Stemcor India Head Stock Sent on Leave Following Buyout Attempt

Stemcor Holdings Ltd., seeking to sell its Indian iron ore mine and pellet plant to repay about $1.2 billion of debt, removed the managing director of the local unit after he sought to buy the assets.

Bill Attenborough replaced Matthew Stock, who was given leave along with “other members” of the management in India, spokesman Charles Armitstead said in an e-mail statement. The London-based trader, which is being wooed by India’s biggest steelmakers for its local assets, rejected a unilateral buyout offer from Stock and Director Vineet Mehra, calling for open bids last month.

Removing the head of the Indian operations may help Stemcor ensure a transparent sale process and get a higher price. Curbs on mining in the last three years and government delays in obtaining permits have prompted India’s steelmakers to seek control of existing raw material sources. Tata Steel Ltd. (TATA), Jindal Steel and Power Ltd. and JSW Steel Ltd. (JSTL) have all said they will bid for Stemcor’s assets.

“The managers have more information about the asset and perhaps wield more influence on the owner,” said Prasad Baji, a metals analyst at Edelweiss Financial Services Ltd. in Mumbai. “That’s a tricky situation for the other bidders.”

Stock and Mehra declined to comment, citing confidentiality agreements signed with Stemcor.

India Units

Closely held Stemcor owns the mine and the pellet plant through units Aryan Mining & Trading Corp. and Brahmani River Pellets Ltd., according to a company presentation. Stemcor also owns a slurry pipeline connecting the mine to the factory.

“The scramble for Stemcor is because of its iron ore mines,” said Giriraj Daga, an analyst at Mumbai-based Nirmal Bang Equities Pvt. “The iron ore mine and the pellet plant together should fetch a fair valuation of $1.3 billion.”

The mine, situated in the eastern state of Odisha, can produce 5 million metric tons of iron ore a year, while the pellet plant has an annual capacity of 4 million tons. The plant, which can turn low-grade iron ore fines into chunks for use in blast furnaces, is the added attraction, said Gunjan Aggarwal, an analyst at commodities consulting firm CRU Group.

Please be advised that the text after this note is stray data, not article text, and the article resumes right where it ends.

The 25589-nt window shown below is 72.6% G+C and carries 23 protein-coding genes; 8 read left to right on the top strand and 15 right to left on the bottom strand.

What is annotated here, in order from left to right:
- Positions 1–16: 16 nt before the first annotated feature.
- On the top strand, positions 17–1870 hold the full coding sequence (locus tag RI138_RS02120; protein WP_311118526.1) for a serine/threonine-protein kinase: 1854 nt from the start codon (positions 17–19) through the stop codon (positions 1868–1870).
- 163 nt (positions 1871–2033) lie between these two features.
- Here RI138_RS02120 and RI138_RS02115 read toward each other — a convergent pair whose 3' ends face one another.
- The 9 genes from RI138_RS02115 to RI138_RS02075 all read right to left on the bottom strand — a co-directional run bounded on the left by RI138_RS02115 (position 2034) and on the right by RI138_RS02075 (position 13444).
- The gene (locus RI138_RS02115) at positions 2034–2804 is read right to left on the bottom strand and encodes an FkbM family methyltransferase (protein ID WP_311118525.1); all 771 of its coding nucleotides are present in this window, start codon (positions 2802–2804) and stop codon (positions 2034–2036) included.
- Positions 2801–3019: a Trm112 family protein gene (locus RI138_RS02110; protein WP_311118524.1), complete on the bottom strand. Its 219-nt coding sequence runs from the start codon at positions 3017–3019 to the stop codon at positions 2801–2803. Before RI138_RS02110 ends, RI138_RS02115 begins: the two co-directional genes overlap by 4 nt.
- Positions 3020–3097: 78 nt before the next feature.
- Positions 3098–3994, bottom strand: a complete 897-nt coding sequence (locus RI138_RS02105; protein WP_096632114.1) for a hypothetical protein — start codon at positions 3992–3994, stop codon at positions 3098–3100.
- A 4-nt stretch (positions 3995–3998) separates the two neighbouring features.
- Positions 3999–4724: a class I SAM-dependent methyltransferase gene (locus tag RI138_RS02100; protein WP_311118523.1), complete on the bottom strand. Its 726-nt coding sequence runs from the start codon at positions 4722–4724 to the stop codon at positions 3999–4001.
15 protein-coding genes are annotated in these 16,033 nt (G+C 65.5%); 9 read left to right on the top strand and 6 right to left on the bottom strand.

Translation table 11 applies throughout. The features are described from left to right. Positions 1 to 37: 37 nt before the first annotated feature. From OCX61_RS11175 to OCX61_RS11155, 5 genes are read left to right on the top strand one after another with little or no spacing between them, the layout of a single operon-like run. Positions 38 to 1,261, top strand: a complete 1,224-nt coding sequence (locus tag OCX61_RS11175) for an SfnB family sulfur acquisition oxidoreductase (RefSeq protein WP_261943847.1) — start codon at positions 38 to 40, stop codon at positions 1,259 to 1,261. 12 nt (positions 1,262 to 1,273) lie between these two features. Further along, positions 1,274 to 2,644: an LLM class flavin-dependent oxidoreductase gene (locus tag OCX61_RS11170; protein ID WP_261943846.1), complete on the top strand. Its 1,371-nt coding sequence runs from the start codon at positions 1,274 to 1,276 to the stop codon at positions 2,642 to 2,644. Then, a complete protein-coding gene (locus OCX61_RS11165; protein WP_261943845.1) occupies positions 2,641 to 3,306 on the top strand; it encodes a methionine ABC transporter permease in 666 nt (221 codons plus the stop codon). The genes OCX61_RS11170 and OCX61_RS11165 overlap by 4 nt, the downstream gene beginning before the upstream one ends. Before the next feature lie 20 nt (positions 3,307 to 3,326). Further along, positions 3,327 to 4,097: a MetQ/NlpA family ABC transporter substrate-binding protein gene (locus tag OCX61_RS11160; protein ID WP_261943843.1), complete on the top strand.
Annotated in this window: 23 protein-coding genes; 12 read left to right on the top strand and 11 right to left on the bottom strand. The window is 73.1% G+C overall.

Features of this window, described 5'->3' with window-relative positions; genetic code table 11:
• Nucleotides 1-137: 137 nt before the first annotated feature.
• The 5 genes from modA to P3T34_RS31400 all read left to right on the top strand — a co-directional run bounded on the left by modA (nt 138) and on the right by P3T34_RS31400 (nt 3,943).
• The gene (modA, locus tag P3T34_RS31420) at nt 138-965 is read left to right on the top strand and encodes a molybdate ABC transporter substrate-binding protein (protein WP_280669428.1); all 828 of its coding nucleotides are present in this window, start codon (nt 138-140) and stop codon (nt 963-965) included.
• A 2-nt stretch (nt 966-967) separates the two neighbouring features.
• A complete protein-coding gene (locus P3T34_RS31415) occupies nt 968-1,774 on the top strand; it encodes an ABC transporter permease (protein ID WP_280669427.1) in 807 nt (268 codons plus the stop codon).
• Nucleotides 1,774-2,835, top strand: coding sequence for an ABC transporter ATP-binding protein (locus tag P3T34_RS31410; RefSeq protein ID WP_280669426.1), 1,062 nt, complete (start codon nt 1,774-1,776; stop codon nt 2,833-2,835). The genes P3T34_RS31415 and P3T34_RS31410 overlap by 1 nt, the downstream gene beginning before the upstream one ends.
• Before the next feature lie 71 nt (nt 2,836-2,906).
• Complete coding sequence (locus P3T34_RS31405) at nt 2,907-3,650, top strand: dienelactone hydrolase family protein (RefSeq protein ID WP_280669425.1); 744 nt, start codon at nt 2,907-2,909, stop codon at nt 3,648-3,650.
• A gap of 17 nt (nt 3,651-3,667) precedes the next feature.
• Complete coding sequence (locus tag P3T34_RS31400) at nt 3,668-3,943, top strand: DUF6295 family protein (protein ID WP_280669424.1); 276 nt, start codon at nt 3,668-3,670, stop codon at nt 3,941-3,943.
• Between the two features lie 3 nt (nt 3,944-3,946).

‘Next Door’

Tata Steel, India’s biggest mill, has expressed interest in Stemcor’s assets because its mine is “next door” to a 6 million-ton plant Tata is building in Odisha, Chief Financial Officer Koushik Chatterjee said Aug. 14. Jindal Steel, which started its 2.5 million ton mill in Odisha last month, would bid for Stemcor’s assets, Managing Director Ravi Uppal said Aug. 5. The company has deferred expansion plans at Odisha because of a lack of raw material.

Production at JSW’s biggest mill in Karnataka state fell to as low as 30 percent of capacity two years ago after India’s top court imposed mining restrictions in the southern state for environmental breaches. The Mumbai-based company has since increased factory use to 85 percent using low-grade ore, Chief Financial Officer Seshagiri Rao said Sept. 4.

Stemcor failed to repay an $850 million credit line earlier this year because of waning sales and demand for steel. The company appointed Zolfo Cooper LLP’s Simon Freakley as its chief restructuring officer and appointed Goldman Sachs Group Inc. to sell its mining assets in India. The company signed a 100-day standstill pact with lenders, it said June 20. Under the accord, lenders agree not to demand repayment of the loan for a certain period.

To contact the reporters on this story: Rajesh Kumar Singh in New Delhi at rsingh133@bloomberg.net

To contact the editor responsible for this story: Jason Rogers at jrogers73@bloomberg.net

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